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Royal Ascot bankers: five favourites you can rely on
Posted in: Royal Ascot Tips
Palace Pier – Queen Anne Stakes, Tuesday (14:30)
There is little doubt Palace Pier is the best horse to have contested the Queen Anne since Frankel, lining up as the winner of seven of his eight starts to date. He ended last season as Timeform’s highest-rated three-year-old in training following wins in the St James’s Palace Stakes at this meeting and Prix Jacques le Marois at Deavuille, and he has proved the defeat he suffered on his final start – in the Queen Elizabeth II Stakes over this course and distance – to be just a blip with two decisive victories already on the board in 2021.
Palace Pier recorded the third Group 1 victory of his career in the Lockinge Stakes at Newbury last time, quickening to lead entering the final two furlongs and just needing to be kept up to his work to land the spoils by a length and a half with plenty in hand. That was another performance right out of the top drawer and he simply looks far superior to anything else in this division.
Battaash – King’s Stand Stakes, Tuesday (15:40)
Battaash has won just about every big five-furlong race there is to win in Europe and often more than once. He was successful on all three starts in 2020, finally landing the King’s Stand at the third attempt before taking his career tally to 13 with wins in the King George Stakes at Goodwood (for the fourth year in a row) and Nunthorpe Stakes at York (for the second year in a row). In pure form terms, Battaash wasn’t at his brilliant best last season, but he did gain consistency and seemed a more mature horse.
Battaash met with a setback during the winter – he reportedly underwent surgery after suffering a small fracture to a joint – which is an obvious concern ahead of this year’s King’s Stand. However, he has an exemplary record when fresh, winning first-time-out in every season of his racing career, and even his revised Timeform rating of 128 leaves his rivals with plenty to find to come up to his level.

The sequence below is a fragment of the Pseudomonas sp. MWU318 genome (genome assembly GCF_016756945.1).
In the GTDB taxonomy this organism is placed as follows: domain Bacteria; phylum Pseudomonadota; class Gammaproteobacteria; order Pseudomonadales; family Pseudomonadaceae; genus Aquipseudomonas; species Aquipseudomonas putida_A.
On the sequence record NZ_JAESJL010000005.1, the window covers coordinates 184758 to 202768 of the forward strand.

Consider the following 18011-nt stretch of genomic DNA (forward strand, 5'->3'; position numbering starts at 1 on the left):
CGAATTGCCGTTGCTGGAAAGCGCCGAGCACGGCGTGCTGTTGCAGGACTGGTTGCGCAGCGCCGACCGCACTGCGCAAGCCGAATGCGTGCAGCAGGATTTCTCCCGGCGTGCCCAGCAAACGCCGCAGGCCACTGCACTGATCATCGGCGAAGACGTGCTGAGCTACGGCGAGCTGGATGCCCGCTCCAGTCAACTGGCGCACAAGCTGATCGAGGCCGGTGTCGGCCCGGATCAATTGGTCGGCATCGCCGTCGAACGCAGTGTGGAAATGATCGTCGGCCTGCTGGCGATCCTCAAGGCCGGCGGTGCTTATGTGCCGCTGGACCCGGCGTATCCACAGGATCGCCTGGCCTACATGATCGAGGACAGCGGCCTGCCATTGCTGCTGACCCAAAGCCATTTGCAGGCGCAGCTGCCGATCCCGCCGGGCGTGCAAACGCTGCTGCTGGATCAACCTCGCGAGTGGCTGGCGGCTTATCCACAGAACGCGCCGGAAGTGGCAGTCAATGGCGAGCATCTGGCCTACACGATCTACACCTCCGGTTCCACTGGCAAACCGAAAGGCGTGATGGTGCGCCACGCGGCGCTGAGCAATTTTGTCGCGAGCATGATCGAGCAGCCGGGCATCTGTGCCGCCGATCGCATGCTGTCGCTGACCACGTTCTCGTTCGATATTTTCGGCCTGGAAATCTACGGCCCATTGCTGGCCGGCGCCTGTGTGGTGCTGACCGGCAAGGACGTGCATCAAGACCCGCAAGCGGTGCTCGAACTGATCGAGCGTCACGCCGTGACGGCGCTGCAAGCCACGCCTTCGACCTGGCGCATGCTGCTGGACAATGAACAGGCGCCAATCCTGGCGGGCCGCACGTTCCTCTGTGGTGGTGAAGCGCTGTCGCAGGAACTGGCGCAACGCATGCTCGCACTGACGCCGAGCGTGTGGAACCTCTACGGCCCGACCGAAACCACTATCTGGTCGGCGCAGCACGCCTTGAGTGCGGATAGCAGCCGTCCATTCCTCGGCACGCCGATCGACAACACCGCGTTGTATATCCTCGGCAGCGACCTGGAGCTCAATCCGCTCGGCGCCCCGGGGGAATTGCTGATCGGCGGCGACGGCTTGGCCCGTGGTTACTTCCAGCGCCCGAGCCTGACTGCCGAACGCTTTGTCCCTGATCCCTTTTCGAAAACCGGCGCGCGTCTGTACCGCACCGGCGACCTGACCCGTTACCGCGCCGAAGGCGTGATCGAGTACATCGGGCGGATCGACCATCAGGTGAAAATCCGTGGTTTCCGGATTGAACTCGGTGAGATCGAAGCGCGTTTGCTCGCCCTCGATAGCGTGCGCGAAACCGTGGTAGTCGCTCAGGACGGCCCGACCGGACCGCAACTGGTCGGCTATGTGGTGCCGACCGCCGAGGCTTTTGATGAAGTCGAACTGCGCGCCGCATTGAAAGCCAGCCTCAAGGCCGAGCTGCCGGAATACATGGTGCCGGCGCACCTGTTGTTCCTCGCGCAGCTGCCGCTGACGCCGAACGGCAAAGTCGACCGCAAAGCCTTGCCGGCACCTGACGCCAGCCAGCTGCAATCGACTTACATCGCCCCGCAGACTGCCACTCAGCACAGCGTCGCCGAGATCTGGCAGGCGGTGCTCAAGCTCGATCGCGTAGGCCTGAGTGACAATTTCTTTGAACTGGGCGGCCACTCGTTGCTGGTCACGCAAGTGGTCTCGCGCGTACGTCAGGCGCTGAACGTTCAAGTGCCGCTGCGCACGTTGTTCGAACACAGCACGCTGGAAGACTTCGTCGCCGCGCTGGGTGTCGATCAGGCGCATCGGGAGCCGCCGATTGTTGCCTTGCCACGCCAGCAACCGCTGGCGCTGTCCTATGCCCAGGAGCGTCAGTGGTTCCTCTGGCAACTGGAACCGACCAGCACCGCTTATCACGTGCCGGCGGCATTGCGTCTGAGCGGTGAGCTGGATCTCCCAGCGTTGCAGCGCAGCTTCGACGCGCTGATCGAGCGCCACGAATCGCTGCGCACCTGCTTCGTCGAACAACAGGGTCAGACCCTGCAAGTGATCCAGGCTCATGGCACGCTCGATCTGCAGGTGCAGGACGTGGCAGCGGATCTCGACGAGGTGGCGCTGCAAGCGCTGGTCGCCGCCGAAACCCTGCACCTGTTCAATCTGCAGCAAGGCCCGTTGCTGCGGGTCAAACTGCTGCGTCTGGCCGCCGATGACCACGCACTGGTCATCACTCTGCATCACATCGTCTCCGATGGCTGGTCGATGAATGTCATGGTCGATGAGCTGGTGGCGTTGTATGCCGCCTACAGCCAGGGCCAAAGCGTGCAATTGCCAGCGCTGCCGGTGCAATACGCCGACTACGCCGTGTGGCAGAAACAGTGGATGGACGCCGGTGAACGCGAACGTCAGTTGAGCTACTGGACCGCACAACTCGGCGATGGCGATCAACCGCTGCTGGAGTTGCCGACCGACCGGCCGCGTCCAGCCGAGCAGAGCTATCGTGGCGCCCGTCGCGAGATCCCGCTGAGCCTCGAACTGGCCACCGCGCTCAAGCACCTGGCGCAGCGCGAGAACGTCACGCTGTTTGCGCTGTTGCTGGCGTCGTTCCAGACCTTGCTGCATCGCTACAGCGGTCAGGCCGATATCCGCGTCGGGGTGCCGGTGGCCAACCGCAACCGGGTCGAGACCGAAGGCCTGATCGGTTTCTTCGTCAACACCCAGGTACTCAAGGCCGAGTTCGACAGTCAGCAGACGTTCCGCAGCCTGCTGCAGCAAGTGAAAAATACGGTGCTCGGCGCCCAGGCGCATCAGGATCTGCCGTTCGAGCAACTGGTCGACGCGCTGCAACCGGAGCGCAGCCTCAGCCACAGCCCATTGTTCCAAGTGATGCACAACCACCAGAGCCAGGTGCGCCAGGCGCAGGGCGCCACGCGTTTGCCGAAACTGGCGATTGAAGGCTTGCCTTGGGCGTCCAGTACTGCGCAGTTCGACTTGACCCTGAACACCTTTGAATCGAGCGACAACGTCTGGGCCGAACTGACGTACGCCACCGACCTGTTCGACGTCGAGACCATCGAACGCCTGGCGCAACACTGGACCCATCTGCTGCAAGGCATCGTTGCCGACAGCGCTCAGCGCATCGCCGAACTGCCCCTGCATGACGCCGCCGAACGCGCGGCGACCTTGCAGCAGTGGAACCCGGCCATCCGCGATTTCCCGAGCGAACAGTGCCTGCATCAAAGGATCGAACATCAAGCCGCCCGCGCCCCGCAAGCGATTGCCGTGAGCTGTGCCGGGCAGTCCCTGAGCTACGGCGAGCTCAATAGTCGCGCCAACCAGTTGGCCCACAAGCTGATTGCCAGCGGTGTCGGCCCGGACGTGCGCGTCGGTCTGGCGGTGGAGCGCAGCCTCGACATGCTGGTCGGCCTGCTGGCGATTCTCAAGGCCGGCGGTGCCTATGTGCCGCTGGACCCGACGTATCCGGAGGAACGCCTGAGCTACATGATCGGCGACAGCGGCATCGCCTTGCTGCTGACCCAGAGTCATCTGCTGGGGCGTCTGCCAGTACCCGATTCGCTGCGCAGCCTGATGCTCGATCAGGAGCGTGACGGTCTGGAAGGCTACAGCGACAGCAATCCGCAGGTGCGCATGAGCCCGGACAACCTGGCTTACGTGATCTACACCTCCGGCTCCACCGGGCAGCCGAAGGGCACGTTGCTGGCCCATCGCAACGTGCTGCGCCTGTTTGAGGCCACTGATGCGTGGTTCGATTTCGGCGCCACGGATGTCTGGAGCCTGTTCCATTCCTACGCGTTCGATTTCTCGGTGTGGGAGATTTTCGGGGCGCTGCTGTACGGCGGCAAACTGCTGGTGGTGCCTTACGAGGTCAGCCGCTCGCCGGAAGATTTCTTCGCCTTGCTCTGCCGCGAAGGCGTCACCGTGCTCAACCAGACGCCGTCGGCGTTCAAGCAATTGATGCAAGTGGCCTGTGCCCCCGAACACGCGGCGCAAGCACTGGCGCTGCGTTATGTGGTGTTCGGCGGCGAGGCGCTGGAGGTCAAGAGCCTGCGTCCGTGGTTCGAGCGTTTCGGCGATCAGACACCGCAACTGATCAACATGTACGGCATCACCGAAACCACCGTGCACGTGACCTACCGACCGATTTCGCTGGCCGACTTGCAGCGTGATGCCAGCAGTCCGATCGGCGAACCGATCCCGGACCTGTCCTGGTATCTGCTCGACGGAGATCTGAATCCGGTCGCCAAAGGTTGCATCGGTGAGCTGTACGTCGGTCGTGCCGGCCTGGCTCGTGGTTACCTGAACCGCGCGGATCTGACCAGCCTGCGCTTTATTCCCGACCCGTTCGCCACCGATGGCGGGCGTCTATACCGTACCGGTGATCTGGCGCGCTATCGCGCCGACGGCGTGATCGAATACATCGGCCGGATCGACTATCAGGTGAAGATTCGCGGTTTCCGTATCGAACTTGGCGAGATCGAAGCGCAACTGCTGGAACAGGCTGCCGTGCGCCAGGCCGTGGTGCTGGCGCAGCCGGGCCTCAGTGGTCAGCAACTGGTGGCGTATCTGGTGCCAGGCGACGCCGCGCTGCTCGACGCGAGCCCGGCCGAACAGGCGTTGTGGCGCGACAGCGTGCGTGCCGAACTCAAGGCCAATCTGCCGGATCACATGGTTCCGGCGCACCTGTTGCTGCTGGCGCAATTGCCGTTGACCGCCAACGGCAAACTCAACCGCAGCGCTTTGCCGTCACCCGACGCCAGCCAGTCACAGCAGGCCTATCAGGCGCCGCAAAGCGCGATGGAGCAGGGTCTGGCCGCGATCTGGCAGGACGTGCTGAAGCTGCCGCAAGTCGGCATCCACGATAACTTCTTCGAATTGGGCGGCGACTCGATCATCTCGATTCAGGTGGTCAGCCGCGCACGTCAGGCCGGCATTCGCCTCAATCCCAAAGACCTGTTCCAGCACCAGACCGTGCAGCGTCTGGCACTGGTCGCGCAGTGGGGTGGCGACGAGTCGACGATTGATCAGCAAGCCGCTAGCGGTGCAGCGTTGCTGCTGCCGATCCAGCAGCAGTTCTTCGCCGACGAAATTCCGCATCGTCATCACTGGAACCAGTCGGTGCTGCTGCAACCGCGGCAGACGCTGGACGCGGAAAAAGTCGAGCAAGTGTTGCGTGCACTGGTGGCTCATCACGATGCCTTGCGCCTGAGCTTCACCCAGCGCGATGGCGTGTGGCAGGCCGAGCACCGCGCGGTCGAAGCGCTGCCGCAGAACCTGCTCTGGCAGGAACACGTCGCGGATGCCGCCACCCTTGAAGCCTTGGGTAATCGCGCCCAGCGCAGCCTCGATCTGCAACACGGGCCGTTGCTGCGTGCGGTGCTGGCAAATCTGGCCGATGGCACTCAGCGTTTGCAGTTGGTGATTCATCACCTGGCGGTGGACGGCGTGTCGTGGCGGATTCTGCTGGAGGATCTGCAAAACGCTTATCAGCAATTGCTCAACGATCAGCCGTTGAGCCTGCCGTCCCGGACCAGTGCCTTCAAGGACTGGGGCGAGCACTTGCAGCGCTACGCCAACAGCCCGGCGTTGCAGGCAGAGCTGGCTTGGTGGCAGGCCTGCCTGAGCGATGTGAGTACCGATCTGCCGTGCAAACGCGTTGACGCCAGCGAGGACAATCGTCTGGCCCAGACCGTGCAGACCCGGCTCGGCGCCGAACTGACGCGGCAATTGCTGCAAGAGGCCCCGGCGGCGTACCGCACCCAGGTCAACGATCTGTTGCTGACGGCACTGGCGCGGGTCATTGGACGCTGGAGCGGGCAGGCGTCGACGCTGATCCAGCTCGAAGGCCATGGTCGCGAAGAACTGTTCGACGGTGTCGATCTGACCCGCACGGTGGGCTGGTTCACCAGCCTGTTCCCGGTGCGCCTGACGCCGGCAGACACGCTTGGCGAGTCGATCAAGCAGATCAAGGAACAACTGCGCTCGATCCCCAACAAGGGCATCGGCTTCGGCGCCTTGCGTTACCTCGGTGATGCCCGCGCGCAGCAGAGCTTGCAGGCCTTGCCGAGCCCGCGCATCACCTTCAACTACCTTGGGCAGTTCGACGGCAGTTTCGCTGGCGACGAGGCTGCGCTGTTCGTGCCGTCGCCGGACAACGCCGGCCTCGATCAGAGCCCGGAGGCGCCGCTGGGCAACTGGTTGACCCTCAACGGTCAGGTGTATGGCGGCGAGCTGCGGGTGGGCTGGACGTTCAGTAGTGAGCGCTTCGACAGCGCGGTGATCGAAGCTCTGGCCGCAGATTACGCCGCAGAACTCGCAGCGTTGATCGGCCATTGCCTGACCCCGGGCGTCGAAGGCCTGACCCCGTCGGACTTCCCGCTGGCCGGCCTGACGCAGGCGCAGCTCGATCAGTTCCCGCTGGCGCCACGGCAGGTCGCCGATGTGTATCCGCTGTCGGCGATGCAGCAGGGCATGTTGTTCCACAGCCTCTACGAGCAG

Lady Bowthorpe – Duke of Cambridge Stakes, Wednesday (15:40)
Lady Bowthorpe has made giant strides. She won a Lingfield handicap from a BHA mark of 81 on her reappearance last season before making the breakthrough in pattern company in the Valiant Stakes at this course just seven weeks later. That was an impressive performance which suggested she might be capable of making an impact at a higher level, but those hopes were dented as she met with defeat on both subsequent starts that season.
Lady Bowthorpe has made an excellent start this season, showing a good attitude to land the Dahlia Stakes on her return at Newmarket before taking her form up another notch when second, a length and a half behind Palace Pier, in the Lockinge. She was outclassed by the winner at Newbury but still emerged with plenty of credit, showing very smart form to pull more than five lengths clear of the rest.
This represents a drop in grade back against her own sex and, despite having a 3 lb penalty to carry for her Dahlia victory, she still comfortably sets the standard on Timeform’s weight-adjusted ratings.
Mohaafeth – Hampton Court Stakes, Thursday (15:05)
Mohaafeth was a late non-runner in the Derby but it will be exciting to see just what he can do when he lines up in Thursday’s Hampton Court. Mohaafeth has already demonstrated a smart level of form, but there remains a suspicion that we’ve only scratched the surface of his ability, such was the ease of his success in a listed race at Newmarket in early-May. Held up in the early stages, he was produced to lead on the bridle over two furlongs out and quickly forged clear to land the spoils by five lengths. He is fancied to prove himself one of the best three-year-olds in training before stepping up in grade for a race such as the Eclipse.
Stradivarius – Gold Cup, Thursday (16:15)
Stradivarius produced the best performance of his remarkable career at Royal Ascot last year when winning the Gold Cup for the third year in succession, readily dismissing concerns about the soft going as he powered clear in the straight to win by 10 lengths. Stradivarius wasn’t finished either as he won the Goodwood Cup for the fourth year in a row on his next start, becoming the first horse to achieve that particular feat.
He had valid excuses when beaten on his three subsequent starts last season and demonstrated that he is as enthusiastic as ever when making a successful reappearance in the Sagaro Stakes at this course in April, typically just doing enough to beat Ocean Wind by a length. It’s hard to see who will stop him in the Gold Cup if he turns up in anything like the same form he was in 12 months ago.
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